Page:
When challenged on "values," progressives inevitably rejoinder that "moral values" also include peace, social justice, care for the poor and for the environment. In this morning's Fort Myers News-Press, that argument is eloquently -- and typically -- expressed by a local rabbi:
Rabbi Bruce Diamond celebrated the 50th anniversary of Temple Beth El in Fort Myers Saturday by discussing how biblical values relate to the economy, to war and to issues beyond abortion and gay rights.
"There is kind of a sexual obsession that masquerades as morality," Diamond said. "Morality covers a whole range of human activities. We need to wake up out of this puritanical stupor and look at the real challenges of this nation."
Values must also be part of decision making on poverty and homelessness in America, war and health care, Diamond said.
"Those of us who are Bible believers take that very seriously. Jesus was a healer," the rabbi said. "What do you think he would say about health care?"
Mostly true -- but . . .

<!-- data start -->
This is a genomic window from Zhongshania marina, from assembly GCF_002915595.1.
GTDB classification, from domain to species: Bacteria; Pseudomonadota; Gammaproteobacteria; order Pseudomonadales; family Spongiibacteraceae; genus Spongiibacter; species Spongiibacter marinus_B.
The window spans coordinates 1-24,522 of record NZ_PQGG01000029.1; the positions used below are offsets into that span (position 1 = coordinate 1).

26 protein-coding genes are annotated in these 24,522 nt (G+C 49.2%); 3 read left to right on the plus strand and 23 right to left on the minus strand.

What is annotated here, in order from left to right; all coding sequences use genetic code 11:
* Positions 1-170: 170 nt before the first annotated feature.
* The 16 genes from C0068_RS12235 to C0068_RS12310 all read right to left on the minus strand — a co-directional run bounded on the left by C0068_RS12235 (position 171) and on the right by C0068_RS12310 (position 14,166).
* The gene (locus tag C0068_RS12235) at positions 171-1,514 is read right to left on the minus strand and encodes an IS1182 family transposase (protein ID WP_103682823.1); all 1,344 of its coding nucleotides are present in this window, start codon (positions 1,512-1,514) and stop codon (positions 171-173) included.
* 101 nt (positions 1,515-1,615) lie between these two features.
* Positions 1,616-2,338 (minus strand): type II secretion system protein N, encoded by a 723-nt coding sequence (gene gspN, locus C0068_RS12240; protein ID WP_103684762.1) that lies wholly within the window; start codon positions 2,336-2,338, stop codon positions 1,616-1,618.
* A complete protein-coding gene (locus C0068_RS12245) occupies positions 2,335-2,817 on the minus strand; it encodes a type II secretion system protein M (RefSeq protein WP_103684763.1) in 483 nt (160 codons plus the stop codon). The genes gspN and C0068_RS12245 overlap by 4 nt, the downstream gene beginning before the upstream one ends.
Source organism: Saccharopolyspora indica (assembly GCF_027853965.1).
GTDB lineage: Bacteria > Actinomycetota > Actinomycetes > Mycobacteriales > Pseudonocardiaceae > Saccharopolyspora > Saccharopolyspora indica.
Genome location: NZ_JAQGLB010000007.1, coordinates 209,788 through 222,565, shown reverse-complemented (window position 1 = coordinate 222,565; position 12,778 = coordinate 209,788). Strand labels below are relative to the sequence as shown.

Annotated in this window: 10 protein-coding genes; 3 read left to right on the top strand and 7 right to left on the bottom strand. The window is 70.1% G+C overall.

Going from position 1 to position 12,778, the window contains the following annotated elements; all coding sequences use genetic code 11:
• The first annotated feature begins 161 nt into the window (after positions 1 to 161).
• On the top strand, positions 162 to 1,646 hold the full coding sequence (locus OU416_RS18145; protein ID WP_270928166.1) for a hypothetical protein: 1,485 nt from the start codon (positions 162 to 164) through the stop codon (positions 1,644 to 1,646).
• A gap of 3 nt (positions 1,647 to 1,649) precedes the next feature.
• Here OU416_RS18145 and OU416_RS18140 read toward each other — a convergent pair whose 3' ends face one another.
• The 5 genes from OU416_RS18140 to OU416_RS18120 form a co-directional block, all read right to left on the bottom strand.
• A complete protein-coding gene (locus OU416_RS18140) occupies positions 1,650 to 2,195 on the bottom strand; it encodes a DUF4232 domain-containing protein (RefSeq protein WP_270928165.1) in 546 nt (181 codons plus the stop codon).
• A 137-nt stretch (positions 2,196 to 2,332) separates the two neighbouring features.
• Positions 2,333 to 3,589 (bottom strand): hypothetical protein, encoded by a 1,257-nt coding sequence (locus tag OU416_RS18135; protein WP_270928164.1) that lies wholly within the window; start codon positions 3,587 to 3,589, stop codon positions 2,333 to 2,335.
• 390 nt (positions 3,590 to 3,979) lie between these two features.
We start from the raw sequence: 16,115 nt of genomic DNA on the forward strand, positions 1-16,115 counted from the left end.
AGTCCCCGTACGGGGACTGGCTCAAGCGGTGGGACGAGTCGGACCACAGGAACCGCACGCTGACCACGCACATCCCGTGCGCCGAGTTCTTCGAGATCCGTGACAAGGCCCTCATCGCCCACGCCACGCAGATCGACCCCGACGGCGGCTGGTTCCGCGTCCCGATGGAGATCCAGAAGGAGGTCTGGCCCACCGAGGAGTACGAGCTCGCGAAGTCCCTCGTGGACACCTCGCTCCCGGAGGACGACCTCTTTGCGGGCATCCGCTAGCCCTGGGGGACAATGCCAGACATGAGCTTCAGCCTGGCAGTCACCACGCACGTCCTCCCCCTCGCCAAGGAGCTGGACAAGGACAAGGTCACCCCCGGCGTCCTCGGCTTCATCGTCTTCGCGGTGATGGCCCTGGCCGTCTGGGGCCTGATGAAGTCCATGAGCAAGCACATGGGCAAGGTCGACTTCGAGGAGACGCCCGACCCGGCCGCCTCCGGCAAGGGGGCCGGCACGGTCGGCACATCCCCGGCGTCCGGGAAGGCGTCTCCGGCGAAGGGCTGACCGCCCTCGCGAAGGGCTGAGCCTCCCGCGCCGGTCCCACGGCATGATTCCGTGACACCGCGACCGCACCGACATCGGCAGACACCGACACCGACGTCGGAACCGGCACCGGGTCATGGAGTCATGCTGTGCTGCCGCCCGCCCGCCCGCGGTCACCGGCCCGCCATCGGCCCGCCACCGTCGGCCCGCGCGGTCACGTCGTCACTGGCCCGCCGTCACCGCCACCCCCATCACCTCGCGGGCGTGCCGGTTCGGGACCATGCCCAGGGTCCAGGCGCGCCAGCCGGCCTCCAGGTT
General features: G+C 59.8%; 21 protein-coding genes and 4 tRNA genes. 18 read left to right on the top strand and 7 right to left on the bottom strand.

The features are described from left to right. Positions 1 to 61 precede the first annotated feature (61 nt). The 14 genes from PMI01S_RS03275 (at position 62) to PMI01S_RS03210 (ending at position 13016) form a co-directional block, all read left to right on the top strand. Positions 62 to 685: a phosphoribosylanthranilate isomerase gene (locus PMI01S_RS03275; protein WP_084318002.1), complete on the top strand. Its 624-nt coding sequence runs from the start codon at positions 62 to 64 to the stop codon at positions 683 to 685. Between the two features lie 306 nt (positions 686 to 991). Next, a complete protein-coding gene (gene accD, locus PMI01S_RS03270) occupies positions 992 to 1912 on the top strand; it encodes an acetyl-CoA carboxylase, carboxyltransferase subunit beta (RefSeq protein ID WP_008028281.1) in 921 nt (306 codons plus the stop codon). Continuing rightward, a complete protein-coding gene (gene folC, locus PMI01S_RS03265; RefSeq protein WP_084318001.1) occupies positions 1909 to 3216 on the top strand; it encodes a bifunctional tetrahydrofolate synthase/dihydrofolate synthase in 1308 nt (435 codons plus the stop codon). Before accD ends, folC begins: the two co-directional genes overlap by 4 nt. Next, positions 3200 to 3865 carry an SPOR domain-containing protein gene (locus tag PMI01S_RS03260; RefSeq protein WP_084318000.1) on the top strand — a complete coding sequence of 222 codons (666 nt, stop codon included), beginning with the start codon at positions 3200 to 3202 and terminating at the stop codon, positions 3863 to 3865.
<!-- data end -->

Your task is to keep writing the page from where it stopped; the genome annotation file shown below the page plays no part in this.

The proponents of progressive morality -- just like the proponents of conservative morality -- are very good at pointing out the other guy's blind spot. If only progressives would insist that "values" include all of the above in addition to high standards of sexual and familial conduct. But that isn't really what they're saying -- as witness the rabbi's scornful dismissal of the latter concerns. Progressives are saying that peace, economic justice, compassion and environmental protection should be our values instead of, or at least way ahead of, sexual morality. Conservatives are saying the opposite: that "family values" are exclusively about traditional sexual conduct (not at all about the "value" of a job, a home, an education, health security) and that a "culture of life" applies mostly to the unborn products of such conduct.
Bring up the notion of any restraints on sex, and liberals simply evade the issue, change the subject. Bring up Jesus' radical teachings on wealth, poverty, and violence, and conservatives change the subject. That's why we can't have a conversation, much less a dialogue, on "values."
To get Biblical about it, when it comes to deadly sins, the Left gives a free pass to Lust; the Right gives a free pass to Greed. Liberals need to confront the necessity for a sexual morality, not of straights vs. gays, but of commitment vs. exploitation, meaning vs. addiction, creation vs. consumption. Conservatives need to confront Jesus' warnings about the dicey relationship between wealth and heaven and our crucial responsibility for "the least of you."
Then we can talk.